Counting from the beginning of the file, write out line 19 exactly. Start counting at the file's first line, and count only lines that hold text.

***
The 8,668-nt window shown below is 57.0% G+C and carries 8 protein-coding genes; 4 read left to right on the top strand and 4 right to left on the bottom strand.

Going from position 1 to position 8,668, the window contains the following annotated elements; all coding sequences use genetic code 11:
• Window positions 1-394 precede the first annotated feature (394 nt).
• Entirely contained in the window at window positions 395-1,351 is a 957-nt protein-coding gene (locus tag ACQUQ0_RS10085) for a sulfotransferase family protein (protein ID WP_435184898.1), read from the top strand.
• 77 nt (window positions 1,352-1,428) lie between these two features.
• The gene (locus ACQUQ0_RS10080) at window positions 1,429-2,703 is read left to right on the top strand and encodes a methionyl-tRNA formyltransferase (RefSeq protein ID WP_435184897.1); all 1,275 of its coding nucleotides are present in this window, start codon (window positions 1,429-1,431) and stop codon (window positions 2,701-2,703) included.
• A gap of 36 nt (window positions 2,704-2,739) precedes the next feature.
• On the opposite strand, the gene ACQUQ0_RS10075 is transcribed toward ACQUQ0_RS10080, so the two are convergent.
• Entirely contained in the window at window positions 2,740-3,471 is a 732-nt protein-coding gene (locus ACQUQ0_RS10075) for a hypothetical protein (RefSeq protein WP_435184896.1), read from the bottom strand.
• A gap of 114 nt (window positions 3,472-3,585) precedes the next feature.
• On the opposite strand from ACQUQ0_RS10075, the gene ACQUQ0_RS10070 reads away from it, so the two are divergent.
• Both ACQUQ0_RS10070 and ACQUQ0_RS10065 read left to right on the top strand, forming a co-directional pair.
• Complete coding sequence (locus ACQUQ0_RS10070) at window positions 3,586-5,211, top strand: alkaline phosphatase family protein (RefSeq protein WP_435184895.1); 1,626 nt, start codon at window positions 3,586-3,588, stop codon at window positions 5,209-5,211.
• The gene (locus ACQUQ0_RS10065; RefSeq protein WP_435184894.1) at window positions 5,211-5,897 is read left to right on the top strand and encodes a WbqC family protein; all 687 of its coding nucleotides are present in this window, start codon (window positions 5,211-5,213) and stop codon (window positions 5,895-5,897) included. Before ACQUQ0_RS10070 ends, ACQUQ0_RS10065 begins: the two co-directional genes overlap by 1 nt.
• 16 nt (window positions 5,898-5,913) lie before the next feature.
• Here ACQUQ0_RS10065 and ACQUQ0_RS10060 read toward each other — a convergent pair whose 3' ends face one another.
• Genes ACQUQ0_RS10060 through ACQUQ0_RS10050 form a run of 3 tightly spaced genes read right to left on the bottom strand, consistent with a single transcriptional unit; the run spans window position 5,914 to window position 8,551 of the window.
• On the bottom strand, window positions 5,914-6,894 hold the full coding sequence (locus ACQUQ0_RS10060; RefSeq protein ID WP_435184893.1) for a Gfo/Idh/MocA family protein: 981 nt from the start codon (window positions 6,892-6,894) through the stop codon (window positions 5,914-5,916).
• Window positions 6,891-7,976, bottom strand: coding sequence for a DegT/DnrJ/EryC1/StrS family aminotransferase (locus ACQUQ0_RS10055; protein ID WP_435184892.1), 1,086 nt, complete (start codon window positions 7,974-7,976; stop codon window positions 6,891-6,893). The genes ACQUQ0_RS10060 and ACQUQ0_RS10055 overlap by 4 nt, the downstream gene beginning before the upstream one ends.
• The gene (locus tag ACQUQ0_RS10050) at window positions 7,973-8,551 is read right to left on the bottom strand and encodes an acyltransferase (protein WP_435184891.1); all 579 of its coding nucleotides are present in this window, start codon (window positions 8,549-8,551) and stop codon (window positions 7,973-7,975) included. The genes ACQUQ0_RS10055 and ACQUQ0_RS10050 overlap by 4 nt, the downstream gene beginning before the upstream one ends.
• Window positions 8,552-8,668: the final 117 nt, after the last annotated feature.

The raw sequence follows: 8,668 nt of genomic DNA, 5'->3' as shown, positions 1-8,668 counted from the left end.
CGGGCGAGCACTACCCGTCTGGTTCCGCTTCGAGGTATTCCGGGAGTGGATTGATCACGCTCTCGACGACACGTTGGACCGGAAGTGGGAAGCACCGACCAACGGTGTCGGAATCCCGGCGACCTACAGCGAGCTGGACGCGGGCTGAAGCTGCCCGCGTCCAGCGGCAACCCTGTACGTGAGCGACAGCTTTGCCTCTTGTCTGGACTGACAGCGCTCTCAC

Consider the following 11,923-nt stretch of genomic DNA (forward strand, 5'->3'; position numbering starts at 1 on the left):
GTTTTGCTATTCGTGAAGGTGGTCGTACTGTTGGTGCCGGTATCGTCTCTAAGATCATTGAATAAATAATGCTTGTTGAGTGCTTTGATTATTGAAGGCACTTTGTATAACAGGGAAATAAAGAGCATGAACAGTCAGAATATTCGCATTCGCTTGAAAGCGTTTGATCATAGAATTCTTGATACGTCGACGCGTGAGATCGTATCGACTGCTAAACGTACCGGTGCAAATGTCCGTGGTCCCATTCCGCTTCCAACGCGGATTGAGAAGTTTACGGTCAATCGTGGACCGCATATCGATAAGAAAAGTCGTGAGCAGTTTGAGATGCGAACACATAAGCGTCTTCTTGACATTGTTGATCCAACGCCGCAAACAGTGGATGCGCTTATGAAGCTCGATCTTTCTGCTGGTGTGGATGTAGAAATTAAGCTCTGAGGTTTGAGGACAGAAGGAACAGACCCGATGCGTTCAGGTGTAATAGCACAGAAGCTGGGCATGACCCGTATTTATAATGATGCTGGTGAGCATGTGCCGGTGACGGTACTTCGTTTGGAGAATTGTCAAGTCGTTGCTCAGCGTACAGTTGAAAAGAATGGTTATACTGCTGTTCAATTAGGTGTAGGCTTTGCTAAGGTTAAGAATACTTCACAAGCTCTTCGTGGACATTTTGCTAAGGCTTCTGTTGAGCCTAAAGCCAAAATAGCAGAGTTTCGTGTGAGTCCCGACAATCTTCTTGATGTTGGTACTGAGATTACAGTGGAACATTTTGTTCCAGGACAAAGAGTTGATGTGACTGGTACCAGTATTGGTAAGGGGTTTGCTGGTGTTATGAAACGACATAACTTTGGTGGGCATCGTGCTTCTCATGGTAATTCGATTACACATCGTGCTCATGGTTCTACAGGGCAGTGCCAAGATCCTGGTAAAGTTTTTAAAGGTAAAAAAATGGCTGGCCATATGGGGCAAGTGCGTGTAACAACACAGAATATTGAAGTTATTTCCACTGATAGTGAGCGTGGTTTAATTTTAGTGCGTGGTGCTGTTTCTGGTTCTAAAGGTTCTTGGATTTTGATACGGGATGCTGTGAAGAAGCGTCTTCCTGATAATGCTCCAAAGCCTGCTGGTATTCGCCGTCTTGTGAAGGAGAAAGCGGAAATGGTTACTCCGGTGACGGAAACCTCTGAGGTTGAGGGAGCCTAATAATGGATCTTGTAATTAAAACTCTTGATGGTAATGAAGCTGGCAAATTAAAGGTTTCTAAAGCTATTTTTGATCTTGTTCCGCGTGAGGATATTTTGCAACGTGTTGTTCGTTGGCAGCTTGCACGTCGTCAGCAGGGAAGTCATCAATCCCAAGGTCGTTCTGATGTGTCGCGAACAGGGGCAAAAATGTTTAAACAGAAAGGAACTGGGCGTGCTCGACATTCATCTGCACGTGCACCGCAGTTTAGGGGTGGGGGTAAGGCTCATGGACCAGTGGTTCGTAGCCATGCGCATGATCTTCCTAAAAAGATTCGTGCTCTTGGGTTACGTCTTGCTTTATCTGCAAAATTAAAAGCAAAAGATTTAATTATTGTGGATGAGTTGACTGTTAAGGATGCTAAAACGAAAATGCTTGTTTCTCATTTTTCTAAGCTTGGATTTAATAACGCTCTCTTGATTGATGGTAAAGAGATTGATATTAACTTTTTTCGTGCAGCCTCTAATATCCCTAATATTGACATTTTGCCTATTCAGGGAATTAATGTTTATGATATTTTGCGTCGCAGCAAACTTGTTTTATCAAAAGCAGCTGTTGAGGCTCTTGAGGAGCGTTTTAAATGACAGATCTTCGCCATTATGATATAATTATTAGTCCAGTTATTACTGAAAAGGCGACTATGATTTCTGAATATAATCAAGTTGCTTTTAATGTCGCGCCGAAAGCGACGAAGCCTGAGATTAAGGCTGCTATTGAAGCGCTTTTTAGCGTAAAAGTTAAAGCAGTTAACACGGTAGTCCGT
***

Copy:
• Window positions 6,891-7,976, bottom strand: coding sequence for a DegT/DnrJ/EryC1/StrS family aminotransferase (locus ACQUQ0_RS10055; protein ID WP_435184892.1), 1,086 nt, complete (start codon window positions 7,974-7,976; stop codon window positions 6,891-6,893). The genes ACQUQ0_RS10060 and ACQUQ0_RS10055 overlap by 4 nt, the downstream gene beginning before the upstream one ends.